Find this Story

Print, a form you can hold

Wireless download to your Amazon Kindle

Look for a summary or analysis of this Story.

Enjoy this? Share it!

The Condescension Of Borrowers
by [?]

“Il n’est si riche qui quelquefois ne doibve. Il n’est si pauvre de qui quelquefois on ne puisse emprunter.”–Pantagruel.

“I lent my umbrella,” said my friend, “to my cousin, Maria. I was compelled to lend it to her because she could not, or would not, leave my house in the rain without it. I had need of that umbrella, and I tried to make it as plain as the amenities of language permitted that I expected to have it returned. Maria said superciliously that she hated to see other people’s umbrellas littering the house, which gave me a gleam of hope. Two months later I found my property in the hands of her ten-year-old son, who was being marshalled with his brothers and sisters to dancing-school. In the first joyful flash of recognition I cried, ‘Oswald, that is my umbrella you are carrying!’ whereupon Maria said still more superciliously than before, ‘Oh, yes, don’t you remember?’ (as if reproaching me for my forgetfulness)–‘you gave it to me that Saturday I lunched with you, and it rained so heavily. The boys carry it to school. Where there are children, you can’t have too many old umbrellas at hand. They lose them so fast.’ She spoke,” continued my friend impressively, “as if she were harbouring my umbrella from pure kindness, and because she did not like to wound my feelings by sending it back to me. She made a virtue of giving it shelter.”

This is the arrogance which places the borrower, as Charles Lamb discovered long ago, among the great ones of the earth, among those whom their brethren serve. Lamb loved to contrast the “instinctive sovereignty,” the frank and open bearing of the man who borrows with the “lean and suspicious” aspect of the man who lends. He stood lost in admiration before the great borrowers of the world,–Alcibiades, Falstaff, Steele, and Sheridan; an incomparable quartette, to which might be added the shining names of William Godwin and Leigh Hunt. All the characteristic qualities of the class were united, indeed, in Leigh Hunt, as in no other single representative. Sheridan was an unrivalled companion,–could talk seven hours without making even Byron yawn. Steele was the most lovable of spendthrifts. Lending to these men was but a form of investment. They paid in a coinage of their own. But Leigh Hunt combined in the happiest manner a readiness to extract favours with a confirmed habit of never acknowledging the smallest obligation for them. He is a perfect example of the condescending borrower, of the man who permits his friends, as a pleasure to themselves, to relieve his necessities, and who knows nothing of gratitude or loyalty.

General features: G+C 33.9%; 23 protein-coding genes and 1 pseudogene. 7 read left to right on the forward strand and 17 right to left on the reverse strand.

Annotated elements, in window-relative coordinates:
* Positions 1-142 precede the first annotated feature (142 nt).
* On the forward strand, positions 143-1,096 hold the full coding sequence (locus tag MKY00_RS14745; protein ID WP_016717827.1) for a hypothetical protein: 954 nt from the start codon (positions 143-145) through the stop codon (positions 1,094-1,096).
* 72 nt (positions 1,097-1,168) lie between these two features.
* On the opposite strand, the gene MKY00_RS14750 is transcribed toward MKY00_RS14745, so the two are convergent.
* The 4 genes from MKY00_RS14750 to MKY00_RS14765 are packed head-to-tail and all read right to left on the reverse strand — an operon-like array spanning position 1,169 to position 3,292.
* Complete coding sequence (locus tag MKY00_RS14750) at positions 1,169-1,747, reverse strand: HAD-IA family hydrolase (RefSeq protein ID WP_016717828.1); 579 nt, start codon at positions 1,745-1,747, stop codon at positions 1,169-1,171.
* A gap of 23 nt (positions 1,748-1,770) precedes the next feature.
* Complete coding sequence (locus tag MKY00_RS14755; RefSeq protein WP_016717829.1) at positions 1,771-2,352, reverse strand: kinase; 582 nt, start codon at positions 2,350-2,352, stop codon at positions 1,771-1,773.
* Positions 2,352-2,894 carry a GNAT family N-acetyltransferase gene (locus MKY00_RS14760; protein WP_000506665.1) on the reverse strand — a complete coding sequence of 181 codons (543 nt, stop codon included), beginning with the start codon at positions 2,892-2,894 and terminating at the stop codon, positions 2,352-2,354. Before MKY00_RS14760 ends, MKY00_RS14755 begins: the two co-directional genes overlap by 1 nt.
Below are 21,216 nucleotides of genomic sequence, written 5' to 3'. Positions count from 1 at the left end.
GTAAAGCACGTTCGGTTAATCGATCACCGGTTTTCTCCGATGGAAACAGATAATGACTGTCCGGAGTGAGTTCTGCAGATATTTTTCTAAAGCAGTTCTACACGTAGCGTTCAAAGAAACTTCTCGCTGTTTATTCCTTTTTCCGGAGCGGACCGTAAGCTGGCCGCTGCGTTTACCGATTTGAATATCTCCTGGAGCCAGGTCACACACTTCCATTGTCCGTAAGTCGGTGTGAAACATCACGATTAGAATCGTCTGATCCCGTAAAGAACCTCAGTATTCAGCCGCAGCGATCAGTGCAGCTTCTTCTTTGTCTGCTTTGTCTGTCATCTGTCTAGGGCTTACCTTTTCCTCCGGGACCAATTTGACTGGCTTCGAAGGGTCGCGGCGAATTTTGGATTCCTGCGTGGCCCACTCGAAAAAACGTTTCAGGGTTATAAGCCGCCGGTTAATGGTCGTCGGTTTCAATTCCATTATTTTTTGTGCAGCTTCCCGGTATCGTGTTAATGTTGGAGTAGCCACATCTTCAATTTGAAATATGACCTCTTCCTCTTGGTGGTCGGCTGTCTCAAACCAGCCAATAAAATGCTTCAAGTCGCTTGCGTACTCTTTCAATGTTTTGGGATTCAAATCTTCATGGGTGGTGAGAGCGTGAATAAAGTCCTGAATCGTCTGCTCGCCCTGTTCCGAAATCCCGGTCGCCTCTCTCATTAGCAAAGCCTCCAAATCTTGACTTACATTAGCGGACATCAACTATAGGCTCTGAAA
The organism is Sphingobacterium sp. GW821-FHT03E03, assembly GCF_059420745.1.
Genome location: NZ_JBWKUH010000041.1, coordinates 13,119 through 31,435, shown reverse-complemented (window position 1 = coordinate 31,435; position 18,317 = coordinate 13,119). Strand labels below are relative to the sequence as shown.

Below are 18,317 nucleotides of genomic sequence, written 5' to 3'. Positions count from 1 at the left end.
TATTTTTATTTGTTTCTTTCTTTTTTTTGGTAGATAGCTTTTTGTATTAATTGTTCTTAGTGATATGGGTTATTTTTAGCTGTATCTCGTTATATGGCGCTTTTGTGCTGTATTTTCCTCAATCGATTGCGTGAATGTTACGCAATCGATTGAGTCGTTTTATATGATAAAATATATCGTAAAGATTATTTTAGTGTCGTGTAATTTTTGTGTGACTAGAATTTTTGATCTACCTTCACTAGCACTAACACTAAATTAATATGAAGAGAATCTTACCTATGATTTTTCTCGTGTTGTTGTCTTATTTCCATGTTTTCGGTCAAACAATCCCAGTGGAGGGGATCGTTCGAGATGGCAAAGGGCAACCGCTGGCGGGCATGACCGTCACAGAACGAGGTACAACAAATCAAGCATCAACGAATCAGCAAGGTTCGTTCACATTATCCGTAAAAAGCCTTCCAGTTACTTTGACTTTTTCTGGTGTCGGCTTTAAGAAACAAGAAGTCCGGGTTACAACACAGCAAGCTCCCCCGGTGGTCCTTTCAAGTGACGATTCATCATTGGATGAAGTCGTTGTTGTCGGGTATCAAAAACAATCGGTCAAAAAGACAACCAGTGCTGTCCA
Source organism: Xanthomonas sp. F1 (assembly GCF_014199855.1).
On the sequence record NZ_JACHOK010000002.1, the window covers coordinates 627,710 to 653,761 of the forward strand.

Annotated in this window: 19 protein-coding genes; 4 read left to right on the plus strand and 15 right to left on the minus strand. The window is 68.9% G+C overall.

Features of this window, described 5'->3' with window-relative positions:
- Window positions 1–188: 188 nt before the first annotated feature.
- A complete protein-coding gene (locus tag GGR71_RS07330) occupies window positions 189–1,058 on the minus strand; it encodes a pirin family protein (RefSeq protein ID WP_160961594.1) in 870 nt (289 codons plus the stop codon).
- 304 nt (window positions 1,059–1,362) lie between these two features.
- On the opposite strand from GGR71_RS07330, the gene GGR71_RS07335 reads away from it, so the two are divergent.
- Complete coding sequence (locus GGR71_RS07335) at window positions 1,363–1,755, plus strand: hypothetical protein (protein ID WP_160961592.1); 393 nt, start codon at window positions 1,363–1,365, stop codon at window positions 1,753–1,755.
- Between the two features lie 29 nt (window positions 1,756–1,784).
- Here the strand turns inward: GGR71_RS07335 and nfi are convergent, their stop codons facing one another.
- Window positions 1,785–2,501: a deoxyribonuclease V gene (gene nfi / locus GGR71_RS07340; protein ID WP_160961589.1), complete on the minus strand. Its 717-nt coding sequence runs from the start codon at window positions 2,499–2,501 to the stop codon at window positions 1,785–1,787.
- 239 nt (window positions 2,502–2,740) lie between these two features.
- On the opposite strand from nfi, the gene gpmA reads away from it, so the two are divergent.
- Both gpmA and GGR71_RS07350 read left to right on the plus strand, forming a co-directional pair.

It would be interesting to calculate the amount of money which Hunt’s friends and acquaintances contributed to his support in life. Shelley gave him at one time fourteen hundred pounds, an amount which the poet could ill spare; and, when he had no more to give, wrote in misery of spirit to Byron, begging a loan for his friend, and promising to repay it, as he feels tolerably sure that Hunt never will. Byron, generous at first, wearied after a time of his position in Hunt’s commissariat (it was like pulling a man out of a river, he wrote to Moore, only to see him jump in again), and coldly withdrew. His withdrawal occasioned inconvenience, and has been sharply criticised. Hunt, says Sir Leslie Stephen, loved a cheerful giver, and Byron’s obvious reluctance struck him as being in bad taste. His biographers, one and all, have sympathized with this point of view. Even Mr. Frederick Locker, from whom one would have expected a different verdict, has recorded his conviction that Hunt had probably been “sorely tried” by Byron.

It is characteristic of the preordained borrower, of the man who simply fulfils his destiny in life, that not his obligations only, but his anxieties and mortifications are shouldered by other men. Hunt was care-free and light-hearted; but there is a note akin to anguish in Shelley’s petition to Byron, and in his shamefaced admission that he is himself too poor to relieve his friend’s necessities. The correspondence of William Godwin’s eminent contemporaries teem with projects to alleviate Godwin’s needs. His debts were everybody’s affair but his own. Sir James Mackintosh wrote to Rogers in the autumn of 1815, suggesting that Byron might be the proper person to pay them. Rogers, enchanted with the idea, wrote to Byron, proposing that the purchase money of “The Siege of Corinth” be devoted to this good purpose. Byron, with less enthusiasm, but resigned, wrote to Murray, directing him to forward the six hundred pounds to Godwin; and Murray, having always the courage of his convictions, wrote back, flatly refusing to do anything of the kind. In the end, Byron used the money to pay his own debts, thereby disgusting everybody but his creditors.